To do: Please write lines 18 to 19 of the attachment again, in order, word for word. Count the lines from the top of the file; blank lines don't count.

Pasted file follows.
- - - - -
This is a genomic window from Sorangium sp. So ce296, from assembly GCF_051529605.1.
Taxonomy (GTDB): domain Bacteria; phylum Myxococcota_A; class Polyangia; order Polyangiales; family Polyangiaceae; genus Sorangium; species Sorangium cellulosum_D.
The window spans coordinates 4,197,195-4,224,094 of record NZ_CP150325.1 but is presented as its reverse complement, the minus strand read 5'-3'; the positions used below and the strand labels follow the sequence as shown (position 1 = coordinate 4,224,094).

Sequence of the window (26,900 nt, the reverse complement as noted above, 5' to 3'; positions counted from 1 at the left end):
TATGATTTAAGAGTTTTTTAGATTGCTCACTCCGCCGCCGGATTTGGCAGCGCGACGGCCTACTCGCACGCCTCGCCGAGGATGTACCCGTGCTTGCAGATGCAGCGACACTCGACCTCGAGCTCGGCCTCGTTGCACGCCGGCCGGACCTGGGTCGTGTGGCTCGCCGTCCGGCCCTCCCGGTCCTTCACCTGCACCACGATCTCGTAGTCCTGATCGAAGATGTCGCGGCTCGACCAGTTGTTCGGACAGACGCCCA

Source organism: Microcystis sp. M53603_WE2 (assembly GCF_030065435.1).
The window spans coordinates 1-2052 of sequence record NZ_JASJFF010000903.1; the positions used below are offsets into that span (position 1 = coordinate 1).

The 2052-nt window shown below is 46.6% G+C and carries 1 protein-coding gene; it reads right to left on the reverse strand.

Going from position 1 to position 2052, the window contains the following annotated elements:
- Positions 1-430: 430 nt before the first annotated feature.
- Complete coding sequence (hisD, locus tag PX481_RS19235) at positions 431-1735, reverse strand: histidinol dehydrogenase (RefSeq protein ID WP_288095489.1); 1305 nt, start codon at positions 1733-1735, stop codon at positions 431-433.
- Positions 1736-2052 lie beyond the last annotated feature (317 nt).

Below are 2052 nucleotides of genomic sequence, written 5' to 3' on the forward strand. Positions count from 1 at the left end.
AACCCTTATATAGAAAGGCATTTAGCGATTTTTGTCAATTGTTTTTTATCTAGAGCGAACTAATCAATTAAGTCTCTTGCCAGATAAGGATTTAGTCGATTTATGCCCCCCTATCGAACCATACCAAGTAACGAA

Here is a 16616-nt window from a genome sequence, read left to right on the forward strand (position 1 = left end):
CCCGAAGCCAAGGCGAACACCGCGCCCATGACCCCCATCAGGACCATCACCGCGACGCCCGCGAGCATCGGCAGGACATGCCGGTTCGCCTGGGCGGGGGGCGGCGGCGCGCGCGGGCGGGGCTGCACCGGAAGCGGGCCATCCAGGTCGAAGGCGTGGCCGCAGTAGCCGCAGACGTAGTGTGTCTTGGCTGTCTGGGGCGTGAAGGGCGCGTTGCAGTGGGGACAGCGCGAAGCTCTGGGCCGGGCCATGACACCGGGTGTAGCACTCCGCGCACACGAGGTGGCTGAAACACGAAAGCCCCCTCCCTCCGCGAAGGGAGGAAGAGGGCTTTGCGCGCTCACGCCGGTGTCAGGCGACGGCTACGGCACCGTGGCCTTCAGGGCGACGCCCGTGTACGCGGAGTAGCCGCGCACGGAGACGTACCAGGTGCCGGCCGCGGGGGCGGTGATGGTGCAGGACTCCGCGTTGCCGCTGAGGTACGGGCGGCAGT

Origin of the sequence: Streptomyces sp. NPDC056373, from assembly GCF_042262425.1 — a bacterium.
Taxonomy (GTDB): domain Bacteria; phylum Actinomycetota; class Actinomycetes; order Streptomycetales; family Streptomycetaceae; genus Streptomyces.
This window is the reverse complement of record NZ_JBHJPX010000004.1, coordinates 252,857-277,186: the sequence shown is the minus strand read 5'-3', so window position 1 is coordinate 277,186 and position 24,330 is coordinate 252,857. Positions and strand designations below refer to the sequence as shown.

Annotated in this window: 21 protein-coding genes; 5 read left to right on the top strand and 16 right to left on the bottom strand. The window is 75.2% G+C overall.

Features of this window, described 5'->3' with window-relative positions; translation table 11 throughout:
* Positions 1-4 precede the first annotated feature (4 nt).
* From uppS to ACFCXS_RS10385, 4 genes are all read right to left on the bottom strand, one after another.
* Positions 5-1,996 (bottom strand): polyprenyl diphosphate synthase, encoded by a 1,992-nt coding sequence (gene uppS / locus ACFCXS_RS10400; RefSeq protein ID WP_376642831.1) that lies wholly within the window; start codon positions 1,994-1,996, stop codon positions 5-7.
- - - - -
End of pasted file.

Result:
Taxonomy (GTDB): domain Bacteria; phylum Actinomycetota; class Actinomycetes; order Streptomycetales; family Streptomycetaceae; genus Streptomyces.
This window is the reverse complement of record NZ_JBHJPX010000004.1, coordinates 252,857-277,186: the sequence shown is the minus strand read 5'-3', so window position 1 is coordinate 277,186 and position 24,330 is coordinate 252,857. Positions and strand designations below refer to the sequence as shown.